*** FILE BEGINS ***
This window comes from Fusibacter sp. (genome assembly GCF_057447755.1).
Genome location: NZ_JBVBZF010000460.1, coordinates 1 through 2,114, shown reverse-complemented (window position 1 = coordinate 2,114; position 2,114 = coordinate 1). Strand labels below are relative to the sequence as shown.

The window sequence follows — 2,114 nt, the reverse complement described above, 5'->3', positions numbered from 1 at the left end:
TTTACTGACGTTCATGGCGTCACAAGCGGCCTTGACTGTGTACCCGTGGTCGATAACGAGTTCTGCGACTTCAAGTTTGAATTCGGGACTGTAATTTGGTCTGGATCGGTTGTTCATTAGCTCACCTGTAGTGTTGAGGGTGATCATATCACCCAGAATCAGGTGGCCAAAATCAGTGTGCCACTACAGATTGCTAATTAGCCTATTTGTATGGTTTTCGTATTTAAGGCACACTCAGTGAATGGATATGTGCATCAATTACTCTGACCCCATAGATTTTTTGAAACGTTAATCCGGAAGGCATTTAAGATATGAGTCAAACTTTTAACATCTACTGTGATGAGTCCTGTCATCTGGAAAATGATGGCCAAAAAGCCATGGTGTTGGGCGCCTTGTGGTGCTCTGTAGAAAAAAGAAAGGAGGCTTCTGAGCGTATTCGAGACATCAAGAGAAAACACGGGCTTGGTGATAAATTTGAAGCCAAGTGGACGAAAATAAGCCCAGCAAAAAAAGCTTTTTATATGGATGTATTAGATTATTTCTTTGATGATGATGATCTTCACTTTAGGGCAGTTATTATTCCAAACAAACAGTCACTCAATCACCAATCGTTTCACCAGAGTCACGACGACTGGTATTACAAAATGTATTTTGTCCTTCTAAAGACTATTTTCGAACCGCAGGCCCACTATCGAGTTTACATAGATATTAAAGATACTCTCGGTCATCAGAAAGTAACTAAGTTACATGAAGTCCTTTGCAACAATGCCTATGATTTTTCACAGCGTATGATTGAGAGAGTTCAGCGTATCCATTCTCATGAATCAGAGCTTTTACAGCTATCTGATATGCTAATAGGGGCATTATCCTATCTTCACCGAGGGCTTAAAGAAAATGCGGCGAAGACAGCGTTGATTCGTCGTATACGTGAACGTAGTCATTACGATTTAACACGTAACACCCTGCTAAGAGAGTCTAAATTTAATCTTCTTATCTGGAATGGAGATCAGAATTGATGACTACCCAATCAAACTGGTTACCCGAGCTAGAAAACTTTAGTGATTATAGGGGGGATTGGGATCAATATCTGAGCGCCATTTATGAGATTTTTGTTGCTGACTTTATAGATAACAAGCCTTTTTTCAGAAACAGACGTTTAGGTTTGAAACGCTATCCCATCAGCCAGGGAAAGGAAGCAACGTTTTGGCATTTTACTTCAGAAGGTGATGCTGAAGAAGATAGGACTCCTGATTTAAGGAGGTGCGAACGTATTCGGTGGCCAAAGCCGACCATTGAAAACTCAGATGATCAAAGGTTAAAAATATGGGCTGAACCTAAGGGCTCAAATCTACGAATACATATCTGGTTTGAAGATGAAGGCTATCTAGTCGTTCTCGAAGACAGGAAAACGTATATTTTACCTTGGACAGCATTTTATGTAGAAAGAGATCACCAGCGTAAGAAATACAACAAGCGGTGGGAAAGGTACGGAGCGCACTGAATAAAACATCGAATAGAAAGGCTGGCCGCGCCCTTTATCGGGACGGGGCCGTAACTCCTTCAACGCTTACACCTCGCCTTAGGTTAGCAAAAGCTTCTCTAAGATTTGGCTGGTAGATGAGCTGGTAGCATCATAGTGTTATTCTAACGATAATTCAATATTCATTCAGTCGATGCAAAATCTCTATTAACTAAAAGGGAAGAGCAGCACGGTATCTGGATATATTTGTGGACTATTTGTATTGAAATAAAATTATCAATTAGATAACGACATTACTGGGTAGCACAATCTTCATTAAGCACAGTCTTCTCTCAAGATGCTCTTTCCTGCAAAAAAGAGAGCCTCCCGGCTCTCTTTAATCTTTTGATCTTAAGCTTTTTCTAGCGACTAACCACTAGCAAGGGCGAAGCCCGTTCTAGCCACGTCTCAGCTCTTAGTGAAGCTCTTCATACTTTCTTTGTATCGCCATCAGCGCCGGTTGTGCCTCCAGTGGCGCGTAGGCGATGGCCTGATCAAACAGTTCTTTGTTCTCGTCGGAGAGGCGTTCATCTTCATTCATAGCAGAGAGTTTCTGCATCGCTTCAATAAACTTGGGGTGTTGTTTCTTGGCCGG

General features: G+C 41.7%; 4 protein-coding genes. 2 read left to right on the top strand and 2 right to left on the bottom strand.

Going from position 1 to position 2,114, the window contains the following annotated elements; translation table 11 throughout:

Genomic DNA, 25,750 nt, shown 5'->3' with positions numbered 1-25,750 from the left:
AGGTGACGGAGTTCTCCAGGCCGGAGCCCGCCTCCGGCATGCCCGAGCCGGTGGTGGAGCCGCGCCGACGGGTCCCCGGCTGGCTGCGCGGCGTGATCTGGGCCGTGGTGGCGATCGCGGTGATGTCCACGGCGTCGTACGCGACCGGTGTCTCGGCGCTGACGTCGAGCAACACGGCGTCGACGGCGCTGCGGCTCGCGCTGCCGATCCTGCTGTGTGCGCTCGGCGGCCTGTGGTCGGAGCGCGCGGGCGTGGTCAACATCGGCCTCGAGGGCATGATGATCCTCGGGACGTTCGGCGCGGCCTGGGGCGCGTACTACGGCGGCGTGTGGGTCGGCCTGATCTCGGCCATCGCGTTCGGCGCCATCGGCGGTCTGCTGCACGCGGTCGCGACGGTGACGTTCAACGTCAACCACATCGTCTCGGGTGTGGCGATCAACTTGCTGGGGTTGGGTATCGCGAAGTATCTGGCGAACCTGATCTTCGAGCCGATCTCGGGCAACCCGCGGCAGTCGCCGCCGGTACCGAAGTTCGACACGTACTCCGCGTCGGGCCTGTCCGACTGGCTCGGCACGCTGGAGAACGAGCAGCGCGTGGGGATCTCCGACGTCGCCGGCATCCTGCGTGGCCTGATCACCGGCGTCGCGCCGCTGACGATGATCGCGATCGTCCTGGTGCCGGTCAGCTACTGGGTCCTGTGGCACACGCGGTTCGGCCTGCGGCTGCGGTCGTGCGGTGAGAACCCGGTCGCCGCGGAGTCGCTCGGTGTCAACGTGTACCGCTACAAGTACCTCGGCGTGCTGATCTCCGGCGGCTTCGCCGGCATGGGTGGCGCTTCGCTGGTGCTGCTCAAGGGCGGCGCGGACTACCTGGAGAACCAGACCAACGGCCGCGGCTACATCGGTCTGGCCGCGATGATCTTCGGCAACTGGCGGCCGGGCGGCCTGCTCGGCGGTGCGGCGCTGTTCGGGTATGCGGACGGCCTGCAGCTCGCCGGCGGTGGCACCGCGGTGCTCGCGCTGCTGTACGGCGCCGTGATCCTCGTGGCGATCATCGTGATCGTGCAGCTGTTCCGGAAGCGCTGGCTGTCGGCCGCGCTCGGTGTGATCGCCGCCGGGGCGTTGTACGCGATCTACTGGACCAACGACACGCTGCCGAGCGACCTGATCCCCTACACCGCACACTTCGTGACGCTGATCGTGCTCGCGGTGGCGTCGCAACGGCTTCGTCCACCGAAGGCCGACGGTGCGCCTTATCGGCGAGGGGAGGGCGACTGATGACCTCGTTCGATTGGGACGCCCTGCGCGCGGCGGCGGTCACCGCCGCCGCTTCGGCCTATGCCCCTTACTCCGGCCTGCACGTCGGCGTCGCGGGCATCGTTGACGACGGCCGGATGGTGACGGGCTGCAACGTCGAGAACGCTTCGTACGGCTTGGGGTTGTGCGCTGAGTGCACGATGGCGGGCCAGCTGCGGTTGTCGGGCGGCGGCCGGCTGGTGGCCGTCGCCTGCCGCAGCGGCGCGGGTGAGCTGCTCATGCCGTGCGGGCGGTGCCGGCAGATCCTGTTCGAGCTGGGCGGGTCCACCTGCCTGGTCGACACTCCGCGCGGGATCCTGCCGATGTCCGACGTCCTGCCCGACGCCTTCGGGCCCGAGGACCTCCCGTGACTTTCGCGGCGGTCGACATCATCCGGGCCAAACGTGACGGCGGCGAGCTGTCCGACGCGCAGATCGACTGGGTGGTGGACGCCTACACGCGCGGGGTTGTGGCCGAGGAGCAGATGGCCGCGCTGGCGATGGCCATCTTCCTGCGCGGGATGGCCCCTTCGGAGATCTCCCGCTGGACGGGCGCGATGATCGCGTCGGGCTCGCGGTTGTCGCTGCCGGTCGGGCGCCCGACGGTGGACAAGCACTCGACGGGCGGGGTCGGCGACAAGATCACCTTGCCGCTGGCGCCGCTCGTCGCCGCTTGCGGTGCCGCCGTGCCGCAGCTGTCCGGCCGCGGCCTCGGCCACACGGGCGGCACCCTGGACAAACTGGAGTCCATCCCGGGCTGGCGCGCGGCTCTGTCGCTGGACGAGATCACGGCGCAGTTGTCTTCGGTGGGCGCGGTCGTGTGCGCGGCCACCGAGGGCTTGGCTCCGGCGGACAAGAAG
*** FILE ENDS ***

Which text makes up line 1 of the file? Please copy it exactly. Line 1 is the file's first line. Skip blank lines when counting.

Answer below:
This window comes from Fusibacter sp. (genome assembly GCF_057447755.1).